His third hypothesis was that “this optimism…was simply a variant of the liberal faith in continuous progress—the bourgeois substitute for the lost hope of faith.”

Ratzinger concluded that likely all three types of optimism were at work, “Without it being easy to determine which of them had the decisive weight and when and where.”

In 1970, there was another hypothesis about the Dutch forerunner of today’s Synodal Way, this time developed by Ida Görres. In a letter to her friend Fr. Paulus Gordan, OSB, she explained that a priest brought materials from the Church in Holland. She responded, “In view of this, I cannot understand why, in Rome, one does not simply declare schism, which has in fact long since taken place”—a schism, she said, that “is now only disguised with the contemptuous formulas of diplomacy.” Then she explained why from the other side, in Holland, those who have essentially left the Church show no eagerness to step out the door:

The gentlemen in Holland are surely clever enough to know that, officially detached, they would sink into the abyss of uninteresting insignificance, whereas this way, they, of course, go on and on playing a splendid sensational role and yet, at the same time, do what suits them.3

Bright, cheery optimism and love for media attention are on display again today among the enthusiasts of the Synodal Way in Germany. Year after year, more and more Germans are leaving the Church; but at the Synodal Way they’re more optimistic than ever. They enthuse about a future with women’s ordination, allowing divorce, extending the sacrament of marriage to same-sex pairs, and so on. And they’re quick to make their case known in any media channel they can. And all the while they “do what suits them” not what suits the Church.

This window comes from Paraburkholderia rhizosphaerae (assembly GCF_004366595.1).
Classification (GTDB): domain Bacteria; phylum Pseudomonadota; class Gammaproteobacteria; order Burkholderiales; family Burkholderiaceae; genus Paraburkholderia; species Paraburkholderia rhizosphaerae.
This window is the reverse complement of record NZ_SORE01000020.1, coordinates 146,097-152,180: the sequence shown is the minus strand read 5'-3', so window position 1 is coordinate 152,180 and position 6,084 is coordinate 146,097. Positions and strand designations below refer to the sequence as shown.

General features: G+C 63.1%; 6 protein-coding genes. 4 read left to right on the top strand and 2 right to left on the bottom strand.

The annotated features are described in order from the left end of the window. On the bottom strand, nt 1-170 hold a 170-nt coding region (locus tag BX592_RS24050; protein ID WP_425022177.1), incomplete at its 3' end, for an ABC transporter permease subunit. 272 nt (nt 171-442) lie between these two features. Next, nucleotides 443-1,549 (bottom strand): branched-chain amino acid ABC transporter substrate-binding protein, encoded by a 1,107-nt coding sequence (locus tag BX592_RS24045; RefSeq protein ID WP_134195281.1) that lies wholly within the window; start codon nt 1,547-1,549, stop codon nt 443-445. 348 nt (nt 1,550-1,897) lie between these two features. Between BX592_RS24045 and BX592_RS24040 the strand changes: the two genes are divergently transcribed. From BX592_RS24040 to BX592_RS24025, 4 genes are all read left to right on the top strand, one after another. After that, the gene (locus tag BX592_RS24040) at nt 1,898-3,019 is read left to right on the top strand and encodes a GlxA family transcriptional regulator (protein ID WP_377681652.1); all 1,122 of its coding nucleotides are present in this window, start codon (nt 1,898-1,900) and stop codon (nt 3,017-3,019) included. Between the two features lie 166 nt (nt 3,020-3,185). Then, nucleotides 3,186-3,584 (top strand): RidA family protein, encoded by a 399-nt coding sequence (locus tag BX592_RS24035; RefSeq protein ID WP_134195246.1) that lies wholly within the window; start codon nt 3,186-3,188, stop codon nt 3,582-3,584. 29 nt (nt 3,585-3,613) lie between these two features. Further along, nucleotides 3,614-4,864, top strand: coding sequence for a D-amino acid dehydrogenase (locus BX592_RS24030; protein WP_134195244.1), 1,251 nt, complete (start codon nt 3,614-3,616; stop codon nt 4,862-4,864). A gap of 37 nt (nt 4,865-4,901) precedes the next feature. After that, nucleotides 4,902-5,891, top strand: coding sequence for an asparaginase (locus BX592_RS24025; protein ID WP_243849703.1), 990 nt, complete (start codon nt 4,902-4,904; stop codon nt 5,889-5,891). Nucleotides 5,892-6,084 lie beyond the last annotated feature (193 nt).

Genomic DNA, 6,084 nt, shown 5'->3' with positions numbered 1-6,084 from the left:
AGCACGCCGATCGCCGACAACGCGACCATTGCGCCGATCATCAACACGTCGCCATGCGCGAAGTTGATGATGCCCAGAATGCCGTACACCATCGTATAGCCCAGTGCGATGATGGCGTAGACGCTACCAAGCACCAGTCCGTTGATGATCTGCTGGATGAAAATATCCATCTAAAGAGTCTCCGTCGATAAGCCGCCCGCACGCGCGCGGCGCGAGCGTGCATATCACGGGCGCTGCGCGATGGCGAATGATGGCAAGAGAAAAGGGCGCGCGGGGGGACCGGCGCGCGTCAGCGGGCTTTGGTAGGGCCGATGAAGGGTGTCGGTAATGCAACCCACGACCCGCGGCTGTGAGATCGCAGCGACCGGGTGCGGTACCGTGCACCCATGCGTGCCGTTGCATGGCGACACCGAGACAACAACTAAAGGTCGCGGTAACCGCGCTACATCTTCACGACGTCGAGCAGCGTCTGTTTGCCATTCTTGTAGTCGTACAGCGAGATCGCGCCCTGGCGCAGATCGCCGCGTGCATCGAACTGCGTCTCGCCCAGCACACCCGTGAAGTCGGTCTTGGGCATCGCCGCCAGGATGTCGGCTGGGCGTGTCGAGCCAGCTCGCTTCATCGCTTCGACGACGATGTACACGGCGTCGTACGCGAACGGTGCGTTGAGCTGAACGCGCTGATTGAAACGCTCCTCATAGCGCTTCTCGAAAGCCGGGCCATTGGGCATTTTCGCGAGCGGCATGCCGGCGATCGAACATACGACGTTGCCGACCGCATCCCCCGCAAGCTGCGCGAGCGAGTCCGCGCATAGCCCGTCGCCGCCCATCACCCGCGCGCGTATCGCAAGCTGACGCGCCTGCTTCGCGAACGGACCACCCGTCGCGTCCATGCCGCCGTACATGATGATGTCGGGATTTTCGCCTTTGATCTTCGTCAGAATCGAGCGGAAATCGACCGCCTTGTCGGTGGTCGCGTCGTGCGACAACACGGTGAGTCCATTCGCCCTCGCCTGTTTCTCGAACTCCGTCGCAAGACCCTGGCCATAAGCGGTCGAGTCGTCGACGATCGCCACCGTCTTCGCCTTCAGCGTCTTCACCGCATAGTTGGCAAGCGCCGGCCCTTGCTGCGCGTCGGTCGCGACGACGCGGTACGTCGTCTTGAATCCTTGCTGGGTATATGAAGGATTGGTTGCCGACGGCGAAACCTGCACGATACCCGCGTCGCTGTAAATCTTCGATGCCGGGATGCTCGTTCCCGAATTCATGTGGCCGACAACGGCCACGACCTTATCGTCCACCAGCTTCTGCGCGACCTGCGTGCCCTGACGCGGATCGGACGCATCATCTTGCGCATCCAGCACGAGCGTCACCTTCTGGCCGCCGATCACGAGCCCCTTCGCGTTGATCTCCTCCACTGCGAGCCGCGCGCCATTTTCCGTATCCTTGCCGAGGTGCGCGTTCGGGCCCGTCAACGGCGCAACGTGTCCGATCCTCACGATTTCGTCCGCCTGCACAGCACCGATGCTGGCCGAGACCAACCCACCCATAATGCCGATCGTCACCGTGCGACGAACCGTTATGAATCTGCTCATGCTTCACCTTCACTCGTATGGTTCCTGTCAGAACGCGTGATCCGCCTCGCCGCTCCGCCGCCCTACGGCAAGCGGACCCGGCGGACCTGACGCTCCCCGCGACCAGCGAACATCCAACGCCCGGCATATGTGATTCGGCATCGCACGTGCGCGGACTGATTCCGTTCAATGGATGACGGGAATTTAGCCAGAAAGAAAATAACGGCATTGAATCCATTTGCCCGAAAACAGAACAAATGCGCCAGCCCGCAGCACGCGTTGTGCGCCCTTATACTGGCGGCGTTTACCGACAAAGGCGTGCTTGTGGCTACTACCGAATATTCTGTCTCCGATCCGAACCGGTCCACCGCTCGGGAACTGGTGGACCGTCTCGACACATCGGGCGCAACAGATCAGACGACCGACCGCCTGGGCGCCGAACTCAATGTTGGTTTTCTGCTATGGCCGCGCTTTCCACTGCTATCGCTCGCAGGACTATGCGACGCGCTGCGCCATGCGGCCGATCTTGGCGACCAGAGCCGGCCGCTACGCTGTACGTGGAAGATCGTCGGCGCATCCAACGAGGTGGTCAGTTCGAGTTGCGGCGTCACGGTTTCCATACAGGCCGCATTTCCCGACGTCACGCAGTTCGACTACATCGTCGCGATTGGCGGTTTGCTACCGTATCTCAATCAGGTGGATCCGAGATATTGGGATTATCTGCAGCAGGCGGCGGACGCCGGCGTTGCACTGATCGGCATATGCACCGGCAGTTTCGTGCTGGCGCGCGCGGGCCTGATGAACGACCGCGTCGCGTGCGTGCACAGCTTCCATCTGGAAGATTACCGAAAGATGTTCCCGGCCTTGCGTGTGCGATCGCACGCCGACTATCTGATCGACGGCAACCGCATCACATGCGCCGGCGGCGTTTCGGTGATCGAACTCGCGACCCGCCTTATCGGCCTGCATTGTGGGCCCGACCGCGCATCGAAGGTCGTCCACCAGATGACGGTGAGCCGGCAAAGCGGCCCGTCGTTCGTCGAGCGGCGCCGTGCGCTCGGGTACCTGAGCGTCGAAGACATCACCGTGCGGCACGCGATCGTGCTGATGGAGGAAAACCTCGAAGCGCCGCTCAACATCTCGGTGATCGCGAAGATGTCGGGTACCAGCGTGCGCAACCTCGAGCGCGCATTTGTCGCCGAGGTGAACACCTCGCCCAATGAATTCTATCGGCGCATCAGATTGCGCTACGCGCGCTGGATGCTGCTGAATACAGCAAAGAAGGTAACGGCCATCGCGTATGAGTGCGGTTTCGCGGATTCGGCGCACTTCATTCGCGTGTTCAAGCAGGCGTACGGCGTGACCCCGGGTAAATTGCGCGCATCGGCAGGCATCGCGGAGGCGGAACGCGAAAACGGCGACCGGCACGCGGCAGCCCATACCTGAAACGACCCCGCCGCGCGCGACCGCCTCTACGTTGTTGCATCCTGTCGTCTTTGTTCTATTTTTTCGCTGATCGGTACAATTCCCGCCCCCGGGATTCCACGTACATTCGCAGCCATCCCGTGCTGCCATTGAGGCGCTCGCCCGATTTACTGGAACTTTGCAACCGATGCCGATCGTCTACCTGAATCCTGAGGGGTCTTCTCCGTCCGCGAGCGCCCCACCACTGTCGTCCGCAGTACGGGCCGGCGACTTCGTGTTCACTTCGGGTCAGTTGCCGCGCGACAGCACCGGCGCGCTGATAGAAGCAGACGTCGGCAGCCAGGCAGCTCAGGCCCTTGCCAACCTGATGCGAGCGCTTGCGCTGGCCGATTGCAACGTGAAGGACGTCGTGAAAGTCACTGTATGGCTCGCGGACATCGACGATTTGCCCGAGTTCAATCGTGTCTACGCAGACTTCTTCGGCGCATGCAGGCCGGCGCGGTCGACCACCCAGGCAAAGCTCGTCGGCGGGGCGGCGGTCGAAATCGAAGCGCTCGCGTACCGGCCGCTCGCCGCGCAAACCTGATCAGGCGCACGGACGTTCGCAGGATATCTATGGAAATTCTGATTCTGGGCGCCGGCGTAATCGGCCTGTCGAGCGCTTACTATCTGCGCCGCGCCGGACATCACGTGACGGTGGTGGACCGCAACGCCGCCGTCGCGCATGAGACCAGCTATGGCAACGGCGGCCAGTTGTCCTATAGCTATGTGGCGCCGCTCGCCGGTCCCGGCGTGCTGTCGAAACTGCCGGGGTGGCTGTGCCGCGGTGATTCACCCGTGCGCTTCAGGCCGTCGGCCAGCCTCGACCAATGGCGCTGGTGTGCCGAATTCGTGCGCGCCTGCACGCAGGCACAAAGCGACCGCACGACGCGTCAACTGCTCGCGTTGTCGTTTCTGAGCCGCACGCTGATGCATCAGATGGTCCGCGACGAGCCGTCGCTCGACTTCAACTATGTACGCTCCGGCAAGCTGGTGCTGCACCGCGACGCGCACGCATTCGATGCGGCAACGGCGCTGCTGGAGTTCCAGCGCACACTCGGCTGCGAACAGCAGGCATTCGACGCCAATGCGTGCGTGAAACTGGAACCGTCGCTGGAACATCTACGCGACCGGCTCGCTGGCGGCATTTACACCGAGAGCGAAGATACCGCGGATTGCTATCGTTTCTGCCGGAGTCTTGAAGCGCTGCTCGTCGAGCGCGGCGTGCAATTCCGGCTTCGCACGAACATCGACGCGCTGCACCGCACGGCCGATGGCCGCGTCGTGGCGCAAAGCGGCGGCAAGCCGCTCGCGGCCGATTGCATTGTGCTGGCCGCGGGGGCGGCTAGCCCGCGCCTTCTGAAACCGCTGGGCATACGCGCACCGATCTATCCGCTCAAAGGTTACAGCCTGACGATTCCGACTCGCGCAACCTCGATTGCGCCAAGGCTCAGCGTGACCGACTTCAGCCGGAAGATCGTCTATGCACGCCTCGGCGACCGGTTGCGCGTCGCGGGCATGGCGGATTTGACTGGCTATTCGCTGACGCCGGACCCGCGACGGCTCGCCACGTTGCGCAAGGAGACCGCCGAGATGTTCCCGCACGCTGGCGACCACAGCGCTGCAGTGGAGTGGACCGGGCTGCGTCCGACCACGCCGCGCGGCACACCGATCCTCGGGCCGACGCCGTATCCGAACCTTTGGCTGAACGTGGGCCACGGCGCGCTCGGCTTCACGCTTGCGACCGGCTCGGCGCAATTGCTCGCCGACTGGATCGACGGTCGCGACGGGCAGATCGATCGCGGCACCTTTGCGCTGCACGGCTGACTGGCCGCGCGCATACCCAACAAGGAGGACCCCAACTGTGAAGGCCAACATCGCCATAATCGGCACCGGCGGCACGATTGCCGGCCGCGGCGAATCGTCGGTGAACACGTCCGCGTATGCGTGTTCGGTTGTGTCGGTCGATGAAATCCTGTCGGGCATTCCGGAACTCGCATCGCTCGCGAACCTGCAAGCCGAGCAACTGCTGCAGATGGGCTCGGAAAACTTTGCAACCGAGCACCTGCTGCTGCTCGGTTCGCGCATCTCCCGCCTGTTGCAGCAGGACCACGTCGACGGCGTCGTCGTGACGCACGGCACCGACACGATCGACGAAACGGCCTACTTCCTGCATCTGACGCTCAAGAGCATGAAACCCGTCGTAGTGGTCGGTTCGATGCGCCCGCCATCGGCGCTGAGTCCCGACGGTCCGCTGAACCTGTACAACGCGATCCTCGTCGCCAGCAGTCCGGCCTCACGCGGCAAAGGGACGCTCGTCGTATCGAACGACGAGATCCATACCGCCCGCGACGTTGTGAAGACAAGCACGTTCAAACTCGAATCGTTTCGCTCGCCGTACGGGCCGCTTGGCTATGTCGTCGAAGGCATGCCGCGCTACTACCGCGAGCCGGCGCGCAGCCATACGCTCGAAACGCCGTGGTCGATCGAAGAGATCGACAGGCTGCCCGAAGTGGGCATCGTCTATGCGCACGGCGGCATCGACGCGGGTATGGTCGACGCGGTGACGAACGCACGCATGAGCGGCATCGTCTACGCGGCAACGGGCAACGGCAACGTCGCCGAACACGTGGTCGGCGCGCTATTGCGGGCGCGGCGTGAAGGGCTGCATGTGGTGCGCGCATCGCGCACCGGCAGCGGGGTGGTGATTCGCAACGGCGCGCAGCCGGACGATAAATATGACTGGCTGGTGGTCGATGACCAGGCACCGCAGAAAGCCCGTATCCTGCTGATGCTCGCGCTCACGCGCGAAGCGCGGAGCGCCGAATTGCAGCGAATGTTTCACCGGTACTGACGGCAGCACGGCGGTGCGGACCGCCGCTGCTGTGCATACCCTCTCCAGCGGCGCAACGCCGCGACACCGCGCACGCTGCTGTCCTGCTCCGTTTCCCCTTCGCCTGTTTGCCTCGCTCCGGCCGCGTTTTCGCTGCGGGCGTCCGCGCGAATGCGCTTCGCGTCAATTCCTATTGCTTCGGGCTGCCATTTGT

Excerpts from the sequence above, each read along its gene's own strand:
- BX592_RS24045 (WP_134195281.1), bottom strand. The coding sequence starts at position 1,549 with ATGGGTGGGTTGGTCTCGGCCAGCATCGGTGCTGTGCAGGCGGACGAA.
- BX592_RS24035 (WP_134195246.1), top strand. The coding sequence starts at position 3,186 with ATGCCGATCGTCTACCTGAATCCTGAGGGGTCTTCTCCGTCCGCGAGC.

We are, by now, in the umpteenth episode of the umpteenth season of a tragic series known as “The Crisis in the Church.” In the latest episode, the Synodal Way in Germany, which has already strewn outrage after outrage on its path, is now embracing one heretical set of views after the other and doing so ever more brazenly.

And as we watch the livestream of this, again, and still, we are asking: Why are these people who pursue destruction so filled with optimism? When will enough be enough for de facto schism to be declared openly? And why do these people who hate the Church remain in her? 

  1. Joseph Ratzinger, “Eulogy for Ida Friederike Görres,” trans. Jennifer S. Bryson, Logos: A Journal of Catholic Thought and Culture 23, no. 4 (September 9, 2020): 148–55.
  2.  Joseph Ratzinger, To Look on Christ: Exercises in Faith, Hope, and Love (New York: Crossroad, 1991), 40–42.
  3. Ida Friederike Görres, Letter to Paulus Gordan, January 30, 1970 in “Wirklich Die Neue Phönixgestalt?” Über Kirche Und Konzil; Unbekannte Briefe 1962-1971 von Ida Friederike Görres an Paulus Gordan, ed. Hanna-Barbara Gerl-Falkovitz (Heiligenkreuz im Wienerwald, Austria: Be+Be Verlag, 2015), 439–440. Quotes translated by Bryson.

Jennifer Bryson, Ph.D., is a Fellow in EPPC’s Catholic Women’s Forum. Currently, she is translating the works of Ida Friederike Görres (1901-1971) from German to English while in residence at the Pope Benedict XVI Philosophical-Theological Institute, known as Hochschule Heiligenkreuz, in Austria.

Jennifer Bryson, Ph.D., is a Fellow in EPPC’s Catholic Women’s Forum. Currently, she is translating the works of Ida Friederike Görres (1901-1971) from German to English while in residence at the Pope Benedict XVI Philosophical-Theological Institute, known as Hochschule Heiligenkreuz, in Austria.